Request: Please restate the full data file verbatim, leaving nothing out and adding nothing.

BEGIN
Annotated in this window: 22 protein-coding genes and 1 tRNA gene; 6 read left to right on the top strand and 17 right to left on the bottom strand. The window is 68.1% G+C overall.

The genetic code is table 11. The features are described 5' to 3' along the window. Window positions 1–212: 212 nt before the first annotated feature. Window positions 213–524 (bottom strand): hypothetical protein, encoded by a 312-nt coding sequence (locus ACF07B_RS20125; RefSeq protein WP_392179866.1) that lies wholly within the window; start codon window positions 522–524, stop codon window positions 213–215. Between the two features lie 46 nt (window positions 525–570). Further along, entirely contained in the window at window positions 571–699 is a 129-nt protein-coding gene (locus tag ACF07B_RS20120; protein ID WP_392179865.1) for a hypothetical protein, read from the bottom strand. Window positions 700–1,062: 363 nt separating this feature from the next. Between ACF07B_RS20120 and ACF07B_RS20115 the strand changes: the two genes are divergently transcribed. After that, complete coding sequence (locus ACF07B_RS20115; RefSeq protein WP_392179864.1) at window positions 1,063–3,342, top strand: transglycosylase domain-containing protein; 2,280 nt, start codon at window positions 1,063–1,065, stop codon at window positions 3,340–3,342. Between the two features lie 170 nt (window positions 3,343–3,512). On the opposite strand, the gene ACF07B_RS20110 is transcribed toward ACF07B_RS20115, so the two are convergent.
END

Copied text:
Annotated in this window: 22 protein-coding genes and 1 tRNA gene; 6 read left to right on the top strand and 17 right to left on the bottom strand. The window is 68.1% G+C overall.

The genetic code is table 11. The features are described 5' to 3' along the window. Window positions 1–212: 212 nt before the first annotated feature. Window positions 213–524 (bottom strand): hypothetical protein, encoded by a 312-nt coding sequence (locus ACF07B_RS20125; RefSeq protein WP_392179866.1) that lies wholly within the window; start codon window positions 522–524, stop codon window positions 213–215. Between the two features lie 46 nt (window positions 525–570). Further along, entirely contained in the window at window positions 571–699 is a 129-nt protein-coding gene (locus tag ACF07B_RS20120; protein ID WP_392179865.1) for a hypothetical protein, read from the bottom strand. Window positions 700–1,062: 363 nt separating this feature from the next. Between ACF07B_RS20120 and ACF07B_RS20115 the strand changes: the two genes are divergently transcribed. After that, complete coding sequence (locus ACF07B_RS20115; RefSeq protein WP_392179864.1) at window positions 1,063–3,342, top strand: transglycosylase domain-containing protein; 2,280 nt, start codon at window positions 1,063–1,065, stop codon at window positions 3,340–3,342. Between the two features lie 170 nt (window positions 3,343–3,512). On the opposite strand, the gene ACF07B_RS20110 is transcribed toward ACF07B_RS20115, so the two are convergent.